With Dan Radakovich’s decision to fire Paul Hewitt as Georgia Tech’s basketball coach, who could become the 13th leader in the program’s history?
It’s an interesting question because Radakovich has made some interesting hires since coming to Tech in 2006.
He has taken what could be considered chances in many of the sports, from the non-revenues to football.
He plucked assistants from other schools to lead softball and volleyball. He promoted an assistant to lead the swimming and diving teams.
Even the hire of Paul Johnson as the football coach surprised some. While Johnson was an established coach with a proven history of success at Georgia Southern and Navy, his experiences at Annapolis weren’t what would be considered the usual in college football. Agents and players leaving early or transferring, for example, weren’t things Johnson had to deal with often. But that move, like the others, has worked well.
But, with a $45 million arena set to open in 2012, will Radakovich gamble and continue his interesting pattern of hires or will he do what Virginia and Clemson have recently done and try to lure a winning coach from a mid-major program? Or will he try to hire to a big name to ensure the McCamish Pavilion stays filled?
Also keep in mind that the Georgia Tech Athletics Association isn’t flush with cash, and that was before the decision to fire Hewitt, which will cost $7.2 million, per his contract. But what’s an extra million when you’re building a new arena, especially if it will draw fans. Don’t forget that Tech’s average home attendance (6,095) in 2010-11 was its lowest in years, and that the GTAA projected an $1 million decrease in ticket and seat-related revenues compared to 2007-08. A new arena will draw fans for a while. But eventually the team has to win consistently.
So, who will be the new pied piper?
Here’s a recap of what colleague Mark Bradley wrote a while back. I’m going to cut-and-paste the good stuff below with some paraphrased editing. If you want to the read whole thing, click on the link.
A couple of these candidates fit the pattern Radakovich has at Tech. A few don’t.
Mike Anderson, Missouri: He presides over a Top 25 program in a major conference. (And Missouri can throw money at him to stay.) But he grew up in Birmingham and coached at UAB and worked under Nolan Richardson at Arkansas, and he might have a hankering to return to the South. And I for one would love to see his full-tilt style shake up the rather staid ACC.
Scott Drew, Baylor: He coached under his famous dad Homer at Valparaiso and has worked since 2003 in Waco, where he inherited a program leveled by a scandal involving the murder of a by a former player. Last spring he took the Bears to the Elite Eight, after which he signed a 10-year extension. Not sure he’d leave for Tech, but how much longer is a coach this young (40) and skilled apt to stay in Waco?
Brian Gregory, Dayton: He doesn’t fit the definition of a Hot Young Guy. He’s 44, which isn’t that young, but he’s 167-89 in seven-plus seasons at a mid-major that takes the sport seriously, and he apprenticed under Tom Izzo at Michigan State.
Cuonzo Martin, Missouri State: Here’s your Hot Young Guy. Martin was Glenn Robinson’s wingman at Purdue when the Big Dog was the best player in college basketball. Martin played in Europe and survived non-Hodgkin’s lymphoma and has become a coach of growing portfolio. He won 24 games last season at Missouri State, which as Southwest Missouri State perpetrated a memorable NCAA tournament upset of Clemson at the old Omni. Another reason to like Martin: He worked under Gene Keady at Purdue, and Keady assistants do well. Think Kevin Stallings at Vanderbilt, Bruce Weber at Illinois and now Matt Painter with the Boilermakers.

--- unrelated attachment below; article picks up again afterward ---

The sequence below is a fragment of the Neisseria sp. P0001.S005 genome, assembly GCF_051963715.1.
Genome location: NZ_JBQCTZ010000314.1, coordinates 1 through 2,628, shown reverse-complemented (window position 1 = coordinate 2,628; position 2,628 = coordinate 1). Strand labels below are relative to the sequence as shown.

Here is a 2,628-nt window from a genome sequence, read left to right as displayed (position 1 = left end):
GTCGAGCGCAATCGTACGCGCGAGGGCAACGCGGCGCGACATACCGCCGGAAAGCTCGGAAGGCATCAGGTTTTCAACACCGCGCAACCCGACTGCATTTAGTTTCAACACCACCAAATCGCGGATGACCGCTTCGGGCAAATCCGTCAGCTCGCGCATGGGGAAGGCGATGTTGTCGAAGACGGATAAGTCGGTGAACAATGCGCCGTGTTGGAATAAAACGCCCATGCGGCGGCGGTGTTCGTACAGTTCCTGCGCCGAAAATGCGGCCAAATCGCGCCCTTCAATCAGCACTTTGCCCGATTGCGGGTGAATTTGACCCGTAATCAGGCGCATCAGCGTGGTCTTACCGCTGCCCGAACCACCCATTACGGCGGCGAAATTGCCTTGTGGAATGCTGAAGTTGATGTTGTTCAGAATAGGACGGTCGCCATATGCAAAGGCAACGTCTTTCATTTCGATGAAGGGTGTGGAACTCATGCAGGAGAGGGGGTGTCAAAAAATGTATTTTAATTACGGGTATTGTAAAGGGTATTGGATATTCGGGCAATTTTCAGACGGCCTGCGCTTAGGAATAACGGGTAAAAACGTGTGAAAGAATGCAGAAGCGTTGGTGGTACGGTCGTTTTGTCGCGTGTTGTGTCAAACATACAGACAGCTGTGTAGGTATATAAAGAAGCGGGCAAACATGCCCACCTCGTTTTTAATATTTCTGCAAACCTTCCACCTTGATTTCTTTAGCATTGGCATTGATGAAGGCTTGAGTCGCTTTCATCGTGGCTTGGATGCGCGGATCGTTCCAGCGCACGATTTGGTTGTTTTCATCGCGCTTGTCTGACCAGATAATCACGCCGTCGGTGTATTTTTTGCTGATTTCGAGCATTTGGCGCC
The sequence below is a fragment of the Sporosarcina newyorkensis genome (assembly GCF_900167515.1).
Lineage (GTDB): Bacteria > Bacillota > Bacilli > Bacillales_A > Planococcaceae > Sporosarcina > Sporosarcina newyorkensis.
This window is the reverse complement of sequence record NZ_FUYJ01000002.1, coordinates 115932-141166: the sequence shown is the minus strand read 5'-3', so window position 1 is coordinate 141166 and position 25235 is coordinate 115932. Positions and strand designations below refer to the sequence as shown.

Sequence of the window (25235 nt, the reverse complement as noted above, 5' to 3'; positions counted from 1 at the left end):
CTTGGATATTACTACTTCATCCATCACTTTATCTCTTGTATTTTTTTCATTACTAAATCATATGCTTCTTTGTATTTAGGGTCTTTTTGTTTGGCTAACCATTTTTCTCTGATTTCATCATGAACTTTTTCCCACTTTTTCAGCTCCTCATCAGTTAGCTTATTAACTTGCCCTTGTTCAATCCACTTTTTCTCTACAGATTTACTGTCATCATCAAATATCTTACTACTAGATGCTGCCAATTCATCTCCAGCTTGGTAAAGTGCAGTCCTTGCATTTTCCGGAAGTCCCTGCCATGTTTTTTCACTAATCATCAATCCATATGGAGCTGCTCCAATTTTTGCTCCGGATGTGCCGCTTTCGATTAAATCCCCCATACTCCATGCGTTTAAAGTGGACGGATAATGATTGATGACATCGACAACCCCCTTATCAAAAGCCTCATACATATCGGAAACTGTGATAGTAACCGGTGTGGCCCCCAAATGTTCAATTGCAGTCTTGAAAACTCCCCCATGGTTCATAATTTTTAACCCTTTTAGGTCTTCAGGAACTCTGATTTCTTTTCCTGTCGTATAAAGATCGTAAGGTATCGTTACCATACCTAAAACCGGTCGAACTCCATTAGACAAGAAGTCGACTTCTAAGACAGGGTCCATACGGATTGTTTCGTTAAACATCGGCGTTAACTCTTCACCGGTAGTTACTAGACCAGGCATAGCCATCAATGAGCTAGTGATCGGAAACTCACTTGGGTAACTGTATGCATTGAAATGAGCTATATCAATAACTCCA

Chris Mooney, Richmond: Good young coach — he’s 38 — at another pedigreed mid-major. He played under the legendary Pete Carril at Princeton, which means, surprisingly enough, that he runs the Princeton Offense. Mooney led the Spiders to the NCAA tournament last season.
Mark Turgeon, Texas A&M: Played under Larry Brown at Kansas, coached under both Brown and Roy Williams there. Turgeon also signed a contract extension after last season, in which he took the Aggies to the NCAA tournament for the third time in three tries. Not sure he’d leave for Tech, either, unless he just wants out of College Station and into the ACC. (A&M is rumored to be bound for the SEC, which might or might not be a consideration.)
Craig Neal, New Mexico: Known as Noodles when he played at Tech, where he first served as Mark Price’s backup before becoming an outstanding point after Price departed. He has been Steve Alford’s chief assistant in Albuquerque since 2007, and last season the Lobos were 30-5 and entered the NCAA tournament as a No. 3 seed. I cannot imagine a circumstance in which Neal would not crawl to Atlanta for a chance to coach his alma mater.
Herb Sendek, Arizona State: He’s the dullest guy in the world, and he’s not a great recruiter. He left N.C. State in a snit because Wolfpack fans weren’t satisfied with five consecutive NCAA tournament appearances. There’s a chance Sendek could get fired this season. It’s not often a big-time program hires a coach who has just been canned at another school, but Sendek does have a history of winning in the ACC. He was 46-34 in league play his final five seasons at State.